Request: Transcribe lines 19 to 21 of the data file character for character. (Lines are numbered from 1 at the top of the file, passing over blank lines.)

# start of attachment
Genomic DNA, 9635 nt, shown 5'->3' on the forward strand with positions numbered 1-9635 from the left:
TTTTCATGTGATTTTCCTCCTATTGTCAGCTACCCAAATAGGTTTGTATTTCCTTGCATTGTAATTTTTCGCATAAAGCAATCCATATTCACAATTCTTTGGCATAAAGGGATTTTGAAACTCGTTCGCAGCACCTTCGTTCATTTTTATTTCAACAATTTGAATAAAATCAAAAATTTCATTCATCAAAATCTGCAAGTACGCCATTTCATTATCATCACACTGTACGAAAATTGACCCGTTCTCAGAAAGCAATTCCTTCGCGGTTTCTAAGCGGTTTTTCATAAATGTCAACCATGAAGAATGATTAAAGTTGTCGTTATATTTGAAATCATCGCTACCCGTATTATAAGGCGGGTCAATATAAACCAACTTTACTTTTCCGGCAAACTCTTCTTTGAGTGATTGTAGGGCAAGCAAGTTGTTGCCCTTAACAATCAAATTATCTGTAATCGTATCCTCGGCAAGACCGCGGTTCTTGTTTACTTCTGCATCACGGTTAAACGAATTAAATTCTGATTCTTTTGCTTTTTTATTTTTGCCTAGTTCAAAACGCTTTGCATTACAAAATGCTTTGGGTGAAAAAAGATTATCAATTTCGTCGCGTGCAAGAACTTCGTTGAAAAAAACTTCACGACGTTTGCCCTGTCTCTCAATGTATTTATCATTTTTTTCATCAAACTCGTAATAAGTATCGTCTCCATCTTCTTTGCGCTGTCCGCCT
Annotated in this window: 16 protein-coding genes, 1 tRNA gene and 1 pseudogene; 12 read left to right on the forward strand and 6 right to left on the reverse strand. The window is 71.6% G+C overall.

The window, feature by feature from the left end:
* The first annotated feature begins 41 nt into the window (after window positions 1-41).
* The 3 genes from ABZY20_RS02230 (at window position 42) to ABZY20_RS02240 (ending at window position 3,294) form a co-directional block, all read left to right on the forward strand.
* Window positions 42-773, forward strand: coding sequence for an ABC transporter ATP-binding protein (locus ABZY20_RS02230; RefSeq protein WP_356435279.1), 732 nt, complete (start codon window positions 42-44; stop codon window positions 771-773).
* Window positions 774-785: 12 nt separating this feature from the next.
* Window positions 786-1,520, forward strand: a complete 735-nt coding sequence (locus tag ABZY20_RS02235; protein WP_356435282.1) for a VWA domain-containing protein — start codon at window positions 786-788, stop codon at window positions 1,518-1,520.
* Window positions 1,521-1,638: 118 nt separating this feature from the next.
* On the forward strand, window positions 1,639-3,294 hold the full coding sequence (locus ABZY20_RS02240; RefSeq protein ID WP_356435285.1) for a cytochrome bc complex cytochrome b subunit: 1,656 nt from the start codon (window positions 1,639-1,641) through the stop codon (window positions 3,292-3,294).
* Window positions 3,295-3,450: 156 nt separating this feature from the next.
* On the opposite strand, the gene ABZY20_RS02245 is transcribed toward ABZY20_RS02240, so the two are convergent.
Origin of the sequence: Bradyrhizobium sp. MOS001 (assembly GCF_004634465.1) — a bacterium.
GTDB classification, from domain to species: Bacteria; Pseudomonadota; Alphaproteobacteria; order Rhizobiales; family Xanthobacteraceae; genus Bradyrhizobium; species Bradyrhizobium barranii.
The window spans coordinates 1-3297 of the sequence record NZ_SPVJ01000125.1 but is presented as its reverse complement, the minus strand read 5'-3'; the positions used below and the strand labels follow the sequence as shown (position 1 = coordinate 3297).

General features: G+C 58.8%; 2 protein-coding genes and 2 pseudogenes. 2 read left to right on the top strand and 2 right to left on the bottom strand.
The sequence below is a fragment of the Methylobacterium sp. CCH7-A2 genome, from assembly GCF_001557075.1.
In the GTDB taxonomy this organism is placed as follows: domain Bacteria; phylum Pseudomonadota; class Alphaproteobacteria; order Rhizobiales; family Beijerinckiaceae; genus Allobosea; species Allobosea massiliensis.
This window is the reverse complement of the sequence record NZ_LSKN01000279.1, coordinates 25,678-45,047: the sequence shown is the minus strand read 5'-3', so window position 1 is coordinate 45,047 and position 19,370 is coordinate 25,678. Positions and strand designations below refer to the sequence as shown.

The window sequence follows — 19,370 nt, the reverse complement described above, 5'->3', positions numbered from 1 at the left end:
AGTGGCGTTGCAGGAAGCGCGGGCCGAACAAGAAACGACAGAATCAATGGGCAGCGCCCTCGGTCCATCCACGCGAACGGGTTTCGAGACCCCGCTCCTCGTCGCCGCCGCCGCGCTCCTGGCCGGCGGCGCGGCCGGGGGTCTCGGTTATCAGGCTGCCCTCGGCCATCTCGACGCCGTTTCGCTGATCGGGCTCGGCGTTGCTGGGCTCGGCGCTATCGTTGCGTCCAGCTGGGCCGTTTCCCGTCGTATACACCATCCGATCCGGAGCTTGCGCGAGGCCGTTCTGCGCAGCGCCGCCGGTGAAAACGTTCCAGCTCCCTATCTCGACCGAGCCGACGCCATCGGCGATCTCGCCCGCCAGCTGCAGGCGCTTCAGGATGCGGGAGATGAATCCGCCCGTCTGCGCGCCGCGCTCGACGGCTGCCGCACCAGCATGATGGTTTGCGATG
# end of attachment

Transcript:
In the GTDB taxonomy this organism is placed as follows: domain Bacteria; phylum Pseudomonadota; class Alphaproteobacteria; order Rhizobiales; family Beijerinckiaceae; genus Allobosea; species Allobosea massiliensis.
This window is the reverse complement of the sequence record NZ_LSKN01000279.1, coordinates 25,678-45,047: the sequence shown is the minus strand read 5'-3', so window position 1 is coordinate 45,047 and position 19,370 is coordinate 25,678. Positions and strand designations below refer to the sequence as shown.

The window sequence follows — 19,370 nt, the reverse complement described above, 5'->3', positions numbered from 1 at the left end: